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Here I am, finally reporting in on last weekend, where lucky, lucky me got to spend a day and a half learning from the wonderful Simon Borg Olivier.

Simon is all joyousness, fun, passion, love, enthusiasm, knowledge and wisdom. His teachings make so much sense, and yet some of what he has to say flies in the face of what is taught to many yoga teachers.

Seems to me that many of the most interesting yoga teachers out there each have pieces of the “yoga puzzle”: reviving and expanding modern-day western-world yoga from the benign practice of “stretching”.

Simon is another of these teachers.

In this particular workshop – a day and a half of teachings and practice – Simon spoke of Hatha yoga as being the right-hand side of Tantra (which concurs with all of my previous training). Tantra, of course, being a series of practices designed to bring awakening of consciousness via raising kundalini energy. He also spoke of a little of left-hand Tantra – which includes practices of extremes and taboos to achieve the same result.

[Note: my training in Tantra has included these aspects, but also a strong focus on various forms of meditation, ritual and deity yoga.]

Far from being the generic name for yoga until it branches out into Iyengar, Ashtanga and all the rest (the refrain of “all yoga comes from Hatha yoga” being extremely common), Simon speaks of Hatha yoga as being about creating internal forces. These forces, if used in the correct way, can bring about awakening of kundalini.

And it’s with this view that we began the workshop (the room was packed wall-to-wall with yogis).

So let me give you a taste of the weekend, if I can. There’s so much to say and my puny brain has no hope of remembering it all, let alone fitting it into a single blog post…

Simon’s style of practice has a very funky flow to it – lots of beautiful flowing arm movements and both small and large movements of the body. There’s plenty of video footage on Simon’s website and blog for you to check out if you like.

He walked us through making tiny movements with the body that are in effect the same as the grosser movements – forward, side and backbends, for example. But rather than a side bend that focuses on the bending side of the body, Simon asked us to think of lengthening the non-bending side. This still creates a side bend, but without jamming the spine.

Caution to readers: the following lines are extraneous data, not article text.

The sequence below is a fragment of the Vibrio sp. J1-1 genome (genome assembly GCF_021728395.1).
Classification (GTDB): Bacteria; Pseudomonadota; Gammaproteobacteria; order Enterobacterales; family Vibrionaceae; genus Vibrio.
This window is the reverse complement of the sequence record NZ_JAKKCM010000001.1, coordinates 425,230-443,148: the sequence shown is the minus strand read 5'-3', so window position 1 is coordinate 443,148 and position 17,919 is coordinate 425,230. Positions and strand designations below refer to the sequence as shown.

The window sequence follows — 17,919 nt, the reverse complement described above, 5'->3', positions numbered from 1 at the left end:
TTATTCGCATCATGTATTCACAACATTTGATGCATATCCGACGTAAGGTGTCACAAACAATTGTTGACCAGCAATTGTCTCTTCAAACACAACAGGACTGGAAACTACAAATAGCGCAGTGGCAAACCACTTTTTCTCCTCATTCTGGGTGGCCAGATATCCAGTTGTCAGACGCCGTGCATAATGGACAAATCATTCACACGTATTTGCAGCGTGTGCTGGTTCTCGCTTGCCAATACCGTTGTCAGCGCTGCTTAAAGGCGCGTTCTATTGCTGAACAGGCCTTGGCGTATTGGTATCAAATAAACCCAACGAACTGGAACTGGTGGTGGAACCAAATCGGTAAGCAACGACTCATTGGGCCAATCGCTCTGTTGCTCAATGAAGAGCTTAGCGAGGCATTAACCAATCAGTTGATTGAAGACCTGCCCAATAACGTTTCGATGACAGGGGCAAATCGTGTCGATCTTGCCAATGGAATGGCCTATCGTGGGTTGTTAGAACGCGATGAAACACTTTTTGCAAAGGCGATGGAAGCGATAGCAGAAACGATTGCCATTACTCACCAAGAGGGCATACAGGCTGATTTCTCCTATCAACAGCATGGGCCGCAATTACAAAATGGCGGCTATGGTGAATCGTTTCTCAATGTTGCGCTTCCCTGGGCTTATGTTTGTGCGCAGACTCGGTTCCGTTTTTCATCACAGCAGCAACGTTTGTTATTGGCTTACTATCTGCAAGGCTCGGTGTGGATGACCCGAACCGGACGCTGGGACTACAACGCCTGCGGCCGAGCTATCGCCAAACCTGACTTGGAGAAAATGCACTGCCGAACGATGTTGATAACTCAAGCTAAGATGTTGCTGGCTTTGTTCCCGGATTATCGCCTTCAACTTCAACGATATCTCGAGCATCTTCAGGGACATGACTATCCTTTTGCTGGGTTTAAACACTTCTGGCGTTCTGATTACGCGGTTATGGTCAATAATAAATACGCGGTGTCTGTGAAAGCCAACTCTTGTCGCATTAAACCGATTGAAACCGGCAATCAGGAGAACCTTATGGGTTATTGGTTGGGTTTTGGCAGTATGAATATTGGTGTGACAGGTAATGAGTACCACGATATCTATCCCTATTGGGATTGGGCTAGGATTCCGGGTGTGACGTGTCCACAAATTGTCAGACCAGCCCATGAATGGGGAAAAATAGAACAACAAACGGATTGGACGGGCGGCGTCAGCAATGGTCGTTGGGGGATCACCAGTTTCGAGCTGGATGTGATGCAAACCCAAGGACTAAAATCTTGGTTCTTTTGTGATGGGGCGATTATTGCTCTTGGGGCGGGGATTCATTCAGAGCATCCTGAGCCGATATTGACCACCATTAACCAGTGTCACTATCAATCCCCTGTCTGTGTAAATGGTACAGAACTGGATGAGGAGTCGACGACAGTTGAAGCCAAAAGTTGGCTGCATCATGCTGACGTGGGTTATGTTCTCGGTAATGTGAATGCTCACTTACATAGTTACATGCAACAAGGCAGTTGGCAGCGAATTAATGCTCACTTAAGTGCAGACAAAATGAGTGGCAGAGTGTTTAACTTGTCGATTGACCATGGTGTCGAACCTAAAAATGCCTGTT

Another thing Simon asked us to focus on was keeping our lower belly “baby soft”. By that he means not sucking the belly to the spine in most instances – instead, the belly is engaged by pushing the belly button away from the spine. This action creates strength and space, but also once again, does not squish what shouldn’t be squished. In fact, it’s possible to create firmness in the belly while keeping it soft, and still be able to hold a conversation without gasping for air.

We also focused on circulation of blood/energy (they’re one and the same, right?) by engaging all body parts – the trunk, arms, legs, fingers and toes – in each asana. Not just having some parts of the body come along for the ride. I have to say that being quite sensitive to energy as I am, this part of the work had a huge impact on me!

Simon posits that if our circulation is working properly, we don’t waste energy. That profuse sweating and/or numbness or coldness in our body while practicing suggests our circulation isn’t working as effectively as it could.

All very interesting stuff!

And hey, I know I’ve got some work to do on the circulation front. Coz okay, I might be a pitta/kapha constitution, but I sweat a hella lot even when practicing in a cold room!

Another important point from the workshop surrounds the common yoga teacher instruction of making sure your shoulders aren’t raised when you bring your hands over your head. How many of us were trained with that instruction and have in fact, said just that to students?

The thing is, that by pressing our shoulders down when our arms are above our head, we are in fact jamming the spine. Which isn’t particularly helpful for circulation and the flow of energy in the body, yes?

He also emphasises a point that I’ve never forgotten from his teachings 12 years ago: that yoga creates artificially tense situations for the body, in which we need to learn how to relax. In fact, Simon says that he relaxes throughout his entire practice (even in all those “fancy” poses, as he calls them), which is better than just waiting for savasana at the end!

Interspersed with all of these lovely little wisdom nuggets, we completed three full practices over Saturday afternoon and all day Sunday, while Melbourne’s grey skies opened up intermittently. With lots of intense instructions to go with the asana, wow did I sleep well Sunday night!

The other brilliant thing about re-connecting with Simon via this workshop is that I discovered there’s someone teaching his style of yoga right here in Melbourne, and actually not far from where I live.

Can I hear a HUZZAH? Coz this yogi now has a new yoga studio to call home. 😀

I’m not sure if Simon teaches much further afield than around Australia and Asia, but if you ever get the chance to do some yoga with him then go for it! Not only is he a lovely, adorable person but he’s got an encyclopaedic knowledge of the body and yoga.

Enough for now. My brain had a wee melt-down this weekend and I need some rest…

More about that soon.

~Svasti

P.S. Please note the above are my recollections of the workshop, so if I got something wrong, my apologies!

P.P.S. There’s also a lot of stuff Simon covered that I haven’t mentioned above. There just isn’t the space here…

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